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O'Malley Wants to Stop Boston From Speeding

Jamaica Plain and West Roxbury's District Councilor wants to look at innovative ways to curtail speeding in Boston's neighborhoods.

Jamaica Plain District Councilor Matt O’Malley wants to change the image of the Boston driver and has proposed a variety of traffic calming measures to get drivers to slow down.

“I want the term ‘Boston driver’ to become synonymous with safety and civility,” said O'Malley. Instead, O'Malley said Boston drivers are synonymous with being aggressive and bad drivers. 

O’Malley filed an order at the ’s weekly meeting calling for a hearing "to discuss exploring traffic calming measures that do not interfere with emergency response vehicles." The order was sent to the City Council’s Committee on City, Neighborhood Services & Veterans Affairs. O'Malley is hopeful for a public hearing in February or March.

O'Malley acknowledges that speeding and poor driving is not a new issue to Boston's neighborhoods. He said residents bring up speeding by calling him at his office, tell him at community meetings or when he's shopping for groceries. "My predecessor John Tobin did terrific work with the 'Slow Down Boston' campaign... and further illustrated the point of what speeding could lead to - literally to a fatality."

McInerney, a 17-year-old West Roxbury resident, died after a speeder struck him on the VFW Parkway.

O'Malley said the Department of Conservation and Recreation (DCR) needs to play an important role in discussions. The DCR manages the VFW Parkway as well the Jamaicaway and Arborway.

“I believe it’s time to take a fresh look at the traffic calming measures that are available to municipalities around the country and see if some of them might work here at home,” said O'Malley. 

Citing studies done in Portland, Oregon, and other major urban areas, O'Malley suggested ideas such as: Classification of streets as primary or secondary emergency response arteries; speed cushions; speed humps; median islands; speed slots; radar speed signs and increased traffic enforcement, among other options. He said cities in coordination with emergency response agencies reported being satisfied with the results of those speed calming measures being used.

For instance, speed slots are speed humps with separations along their width so that emergency vehicles can travel half in one lane and half in the other to avoid the obstructions.

He also suggested illuminated sidewalks, an idea he credited Roslindale City Councilor Rob Consalvo with proposing in the past.

O'Malley added he'd like municipalities to be able to choose speed limits, but that would require an act by the Legislature or a homerule petition.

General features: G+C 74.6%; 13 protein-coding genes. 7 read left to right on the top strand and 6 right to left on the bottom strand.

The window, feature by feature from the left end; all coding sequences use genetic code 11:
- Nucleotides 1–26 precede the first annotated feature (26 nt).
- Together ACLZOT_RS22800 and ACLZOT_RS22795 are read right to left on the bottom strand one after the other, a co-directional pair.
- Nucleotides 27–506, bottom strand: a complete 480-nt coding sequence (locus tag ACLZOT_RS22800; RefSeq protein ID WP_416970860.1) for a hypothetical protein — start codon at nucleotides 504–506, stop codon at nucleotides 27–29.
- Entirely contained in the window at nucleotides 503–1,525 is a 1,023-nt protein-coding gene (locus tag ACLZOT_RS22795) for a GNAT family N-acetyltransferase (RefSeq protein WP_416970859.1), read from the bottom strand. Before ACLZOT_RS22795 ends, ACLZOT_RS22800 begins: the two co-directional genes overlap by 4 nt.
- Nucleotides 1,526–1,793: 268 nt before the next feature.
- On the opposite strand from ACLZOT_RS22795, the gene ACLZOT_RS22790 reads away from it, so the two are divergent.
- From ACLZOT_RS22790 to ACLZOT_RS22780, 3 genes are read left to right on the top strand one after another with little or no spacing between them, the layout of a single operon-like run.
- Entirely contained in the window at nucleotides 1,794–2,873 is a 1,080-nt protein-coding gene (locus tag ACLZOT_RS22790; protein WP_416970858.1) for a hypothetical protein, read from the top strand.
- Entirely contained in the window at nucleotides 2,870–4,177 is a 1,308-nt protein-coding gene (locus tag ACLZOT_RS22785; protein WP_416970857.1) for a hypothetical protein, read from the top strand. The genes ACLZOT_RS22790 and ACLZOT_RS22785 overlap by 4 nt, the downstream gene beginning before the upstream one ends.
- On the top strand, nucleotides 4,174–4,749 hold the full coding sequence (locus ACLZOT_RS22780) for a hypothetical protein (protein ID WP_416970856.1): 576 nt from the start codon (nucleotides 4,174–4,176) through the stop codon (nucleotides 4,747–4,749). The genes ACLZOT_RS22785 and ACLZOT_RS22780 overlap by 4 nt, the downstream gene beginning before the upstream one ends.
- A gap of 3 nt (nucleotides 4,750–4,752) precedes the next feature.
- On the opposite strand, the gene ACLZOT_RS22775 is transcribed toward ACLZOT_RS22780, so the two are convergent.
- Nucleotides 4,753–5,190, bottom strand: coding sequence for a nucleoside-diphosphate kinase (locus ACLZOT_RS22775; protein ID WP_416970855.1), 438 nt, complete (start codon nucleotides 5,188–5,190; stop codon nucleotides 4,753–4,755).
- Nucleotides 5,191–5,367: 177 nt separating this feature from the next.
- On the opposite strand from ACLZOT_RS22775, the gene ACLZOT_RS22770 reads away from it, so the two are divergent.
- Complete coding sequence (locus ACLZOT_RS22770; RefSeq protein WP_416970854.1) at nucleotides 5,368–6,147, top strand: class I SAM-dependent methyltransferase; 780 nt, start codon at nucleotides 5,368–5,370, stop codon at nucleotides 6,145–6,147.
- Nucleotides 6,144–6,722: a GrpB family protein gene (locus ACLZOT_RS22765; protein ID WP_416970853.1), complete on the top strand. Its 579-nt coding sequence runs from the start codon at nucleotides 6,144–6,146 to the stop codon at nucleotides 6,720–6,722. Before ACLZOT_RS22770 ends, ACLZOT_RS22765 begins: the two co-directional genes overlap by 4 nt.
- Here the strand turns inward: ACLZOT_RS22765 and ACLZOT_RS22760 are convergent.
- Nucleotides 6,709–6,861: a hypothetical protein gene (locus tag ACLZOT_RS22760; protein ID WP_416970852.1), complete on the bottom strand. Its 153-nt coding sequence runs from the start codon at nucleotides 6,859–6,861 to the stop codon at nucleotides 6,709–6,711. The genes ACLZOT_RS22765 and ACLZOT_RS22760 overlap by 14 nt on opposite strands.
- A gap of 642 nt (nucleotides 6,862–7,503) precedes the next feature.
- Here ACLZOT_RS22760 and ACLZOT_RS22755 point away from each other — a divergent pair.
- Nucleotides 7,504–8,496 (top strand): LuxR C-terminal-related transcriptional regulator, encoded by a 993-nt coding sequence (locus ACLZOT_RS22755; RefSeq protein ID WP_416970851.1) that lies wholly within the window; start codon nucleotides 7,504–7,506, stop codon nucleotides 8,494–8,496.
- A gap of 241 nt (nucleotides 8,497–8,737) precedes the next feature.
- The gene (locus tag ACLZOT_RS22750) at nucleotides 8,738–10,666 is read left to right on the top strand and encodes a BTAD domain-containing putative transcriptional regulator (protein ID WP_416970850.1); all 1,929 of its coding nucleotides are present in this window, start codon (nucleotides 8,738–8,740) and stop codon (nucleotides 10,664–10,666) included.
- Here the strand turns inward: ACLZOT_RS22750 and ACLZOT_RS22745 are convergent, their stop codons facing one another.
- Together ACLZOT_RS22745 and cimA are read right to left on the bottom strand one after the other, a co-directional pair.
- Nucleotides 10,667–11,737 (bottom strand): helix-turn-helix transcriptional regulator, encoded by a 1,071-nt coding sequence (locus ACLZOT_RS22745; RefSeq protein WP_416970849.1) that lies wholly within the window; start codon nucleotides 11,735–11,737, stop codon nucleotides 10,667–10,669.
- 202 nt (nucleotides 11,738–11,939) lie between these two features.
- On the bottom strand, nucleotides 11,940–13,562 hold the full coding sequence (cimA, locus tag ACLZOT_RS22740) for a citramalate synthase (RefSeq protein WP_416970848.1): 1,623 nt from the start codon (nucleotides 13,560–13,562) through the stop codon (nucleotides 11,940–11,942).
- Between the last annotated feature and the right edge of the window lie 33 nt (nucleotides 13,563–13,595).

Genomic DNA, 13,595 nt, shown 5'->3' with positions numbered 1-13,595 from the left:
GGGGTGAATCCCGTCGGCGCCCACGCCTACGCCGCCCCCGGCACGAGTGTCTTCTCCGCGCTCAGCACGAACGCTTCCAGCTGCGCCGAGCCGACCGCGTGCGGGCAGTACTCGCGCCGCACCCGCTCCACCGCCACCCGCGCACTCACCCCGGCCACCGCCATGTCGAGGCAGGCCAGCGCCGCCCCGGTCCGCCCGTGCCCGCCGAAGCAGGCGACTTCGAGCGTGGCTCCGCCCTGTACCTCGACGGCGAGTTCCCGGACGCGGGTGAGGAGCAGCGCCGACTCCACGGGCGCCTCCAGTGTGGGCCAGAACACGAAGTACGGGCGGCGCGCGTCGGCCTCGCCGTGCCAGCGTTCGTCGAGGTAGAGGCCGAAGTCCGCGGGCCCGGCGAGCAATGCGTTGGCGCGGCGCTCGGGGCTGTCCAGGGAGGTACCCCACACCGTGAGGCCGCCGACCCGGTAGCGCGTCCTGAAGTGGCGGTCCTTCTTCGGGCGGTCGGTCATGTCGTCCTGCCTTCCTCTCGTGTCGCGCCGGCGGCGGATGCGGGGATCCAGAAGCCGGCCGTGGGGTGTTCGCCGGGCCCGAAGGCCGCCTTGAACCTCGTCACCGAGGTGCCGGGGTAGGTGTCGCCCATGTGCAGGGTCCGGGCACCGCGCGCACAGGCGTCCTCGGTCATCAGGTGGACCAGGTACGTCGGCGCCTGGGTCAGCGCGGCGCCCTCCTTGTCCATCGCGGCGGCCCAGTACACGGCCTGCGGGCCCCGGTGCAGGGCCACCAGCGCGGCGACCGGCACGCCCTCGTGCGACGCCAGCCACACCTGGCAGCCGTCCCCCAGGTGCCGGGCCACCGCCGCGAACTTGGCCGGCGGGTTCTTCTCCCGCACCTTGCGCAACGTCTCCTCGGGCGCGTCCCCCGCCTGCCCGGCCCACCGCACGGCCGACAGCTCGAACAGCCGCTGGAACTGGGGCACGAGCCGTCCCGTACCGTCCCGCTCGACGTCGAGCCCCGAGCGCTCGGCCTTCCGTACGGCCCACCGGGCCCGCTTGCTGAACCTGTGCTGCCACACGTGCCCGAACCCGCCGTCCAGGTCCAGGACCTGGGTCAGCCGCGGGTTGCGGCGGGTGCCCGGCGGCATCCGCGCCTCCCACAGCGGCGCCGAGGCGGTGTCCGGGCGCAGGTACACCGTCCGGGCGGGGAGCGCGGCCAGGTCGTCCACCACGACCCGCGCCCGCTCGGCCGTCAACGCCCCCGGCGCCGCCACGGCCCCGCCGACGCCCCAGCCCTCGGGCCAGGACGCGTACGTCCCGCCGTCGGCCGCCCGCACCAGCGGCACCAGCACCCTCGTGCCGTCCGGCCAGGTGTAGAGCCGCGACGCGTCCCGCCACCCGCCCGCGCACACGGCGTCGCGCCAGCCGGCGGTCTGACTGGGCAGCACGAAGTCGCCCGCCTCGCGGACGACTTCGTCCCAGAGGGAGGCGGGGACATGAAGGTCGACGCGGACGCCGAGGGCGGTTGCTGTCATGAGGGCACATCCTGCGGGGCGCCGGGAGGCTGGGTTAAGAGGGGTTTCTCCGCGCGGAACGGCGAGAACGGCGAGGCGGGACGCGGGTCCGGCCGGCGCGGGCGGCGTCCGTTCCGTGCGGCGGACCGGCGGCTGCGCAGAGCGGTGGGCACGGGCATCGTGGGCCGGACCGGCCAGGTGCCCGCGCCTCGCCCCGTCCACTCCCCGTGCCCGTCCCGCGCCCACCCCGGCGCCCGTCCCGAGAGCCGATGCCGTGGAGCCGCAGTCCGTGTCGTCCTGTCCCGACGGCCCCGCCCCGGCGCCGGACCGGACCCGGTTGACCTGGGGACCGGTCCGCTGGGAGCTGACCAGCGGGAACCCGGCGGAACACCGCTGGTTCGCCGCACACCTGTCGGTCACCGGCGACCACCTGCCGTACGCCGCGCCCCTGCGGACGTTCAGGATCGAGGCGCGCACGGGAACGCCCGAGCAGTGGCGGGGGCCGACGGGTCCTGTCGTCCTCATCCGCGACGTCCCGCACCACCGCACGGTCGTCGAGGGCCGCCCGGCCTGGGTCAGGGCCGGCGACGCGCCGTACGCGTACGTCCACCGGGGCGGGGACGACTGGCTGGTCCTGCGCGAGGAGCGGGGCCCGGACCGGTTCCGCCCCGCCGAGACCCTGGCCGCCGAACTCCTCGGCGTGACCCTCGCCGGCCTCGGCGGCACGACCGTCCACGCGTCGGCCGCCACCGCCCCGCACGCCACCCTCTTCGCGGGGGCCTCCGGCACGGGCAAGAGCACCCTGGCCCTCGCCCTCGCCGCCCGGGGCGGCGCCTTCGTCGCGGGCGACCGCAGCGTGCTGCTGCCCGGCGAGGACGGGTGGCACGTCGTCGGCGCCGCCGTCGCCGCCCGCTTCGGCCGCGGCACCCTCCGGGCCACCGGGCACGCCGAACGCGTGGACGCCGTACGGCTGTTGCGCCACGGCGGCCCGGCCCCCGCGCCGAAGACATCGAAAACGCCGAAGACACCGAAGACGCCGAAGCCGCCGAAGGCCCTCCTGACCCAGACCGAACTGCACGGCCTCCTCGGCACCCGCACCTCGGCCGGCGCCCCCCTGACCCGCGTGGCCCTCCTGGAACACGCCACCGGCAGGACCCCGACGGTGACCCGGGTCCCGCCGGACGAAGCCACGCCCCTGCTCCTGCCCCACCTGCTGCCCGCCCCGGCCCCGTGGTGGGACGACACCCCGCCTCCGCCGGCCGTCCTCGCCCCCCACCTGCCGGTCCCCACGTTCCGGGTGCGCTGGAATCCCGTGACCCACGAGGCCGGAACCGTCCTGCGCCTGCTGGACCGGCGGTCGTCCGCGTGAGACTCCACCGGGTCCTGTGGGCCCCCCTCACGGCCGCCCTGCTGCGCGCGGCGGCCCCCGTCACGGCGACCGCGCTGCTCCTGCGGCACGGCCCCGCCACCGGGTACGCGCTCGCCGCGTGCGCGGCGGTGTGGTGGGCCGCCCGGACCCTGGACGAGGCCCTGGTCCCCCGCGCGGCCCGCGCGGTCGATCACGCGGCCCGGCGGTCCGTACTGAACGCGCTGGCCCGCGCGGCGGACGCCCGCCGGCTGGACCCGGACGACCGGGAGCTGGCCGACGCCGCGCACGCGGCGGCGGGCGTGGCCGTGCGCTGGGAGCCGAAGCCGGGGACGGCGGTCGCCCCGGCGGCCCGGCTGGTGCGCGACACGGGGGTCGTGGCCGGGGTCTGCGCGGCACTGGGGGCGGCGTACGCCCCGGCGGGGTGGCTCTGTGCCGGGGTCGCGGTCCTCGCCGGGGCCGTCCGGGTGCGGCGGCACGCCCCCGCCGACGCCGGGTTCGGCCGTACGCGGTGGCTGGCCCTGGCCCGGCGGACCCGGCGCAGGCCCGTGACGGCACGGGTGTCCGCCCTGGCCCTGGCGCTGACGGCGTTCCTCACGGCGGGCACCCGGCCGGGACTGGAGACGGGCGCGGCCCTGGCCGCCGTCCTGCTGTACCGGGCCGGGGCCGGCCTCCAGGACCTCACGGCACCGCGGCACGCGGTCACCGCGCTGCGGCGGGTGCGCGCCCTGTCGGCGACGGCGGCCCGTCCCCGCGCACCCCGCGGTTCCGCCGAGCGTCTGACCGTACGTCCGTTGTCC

He said his office will ask the state and Boston transporation departments, city and state police, DPW, and DCR to speak at the hearing. 

Ron Beland January 27, 2012 at 07:46 PM
Street design is the key element in controlling auto speed. Rumble strips, raised areas and pedestrian plaza, roundabouts are much more effective than simply putting up a speed limit sign stop sign or traffic light. Bicycle lanes and raised crosswalks convey a message that this road is more than an automobile convenience. Stop signs, traffic lights and speed limit signs are not needed in a well designed environment. the design message should be "people live here". Ron Beland, Roslindale
Bart Sunset January 30, 2012 at 02:47 AM
I find most of the 'traffic calming' initiatives on main roads are short sighted, only lead to more traffic tie ups and more driver frustration (aka speeding & aggressive driving). In addition, they’re usually imposed by people that don’t travel those routes on a regular basis. I don’t think anyone in this city's government understands or even knows how to spell the word 'synchronization'. Most other major cities use street light synchronization as a method of speed control without causing big tie ups. The elephant in the room that no one wants to address is the issue that pedestrians (any many bicyclists) disregard all rules that apply to them. Try driving down any main road in any part of Boston, you'll find pedestrians wandering the road, sauntering across the street at a controlled intersection with a clear DONT WALK signal like they have the right of way, they don’t. Why is it acceptable that this behavior is ok? Cars are a fact of life at the moment and streets exist because there are cars (and buses and trolleys). If you want to address traffic; drivers, bicyclists and pedestrians all need to understand their responsibilities. You cannot continually just put all the blame and restrictions on cars.
Marc near the Park January 30, 2012 at 07:33 PM
I agree with a good portion of Bart's comments. In my experience bikers can be extremely rude to pedestrians even, speeding through crosswalks causing a crowd of "right of way" with the walk sign walkers to slow down or stop to avoid getting hit. And also, pedestrians are ridiculous (more often than not I am a pedestrian, I take the the T every day) walking across green lights at random, outside of cross walks, with zero regard for a car going 30 MPH. It is always worse around Egelston too, I feel like people come out at random from in between cars there.

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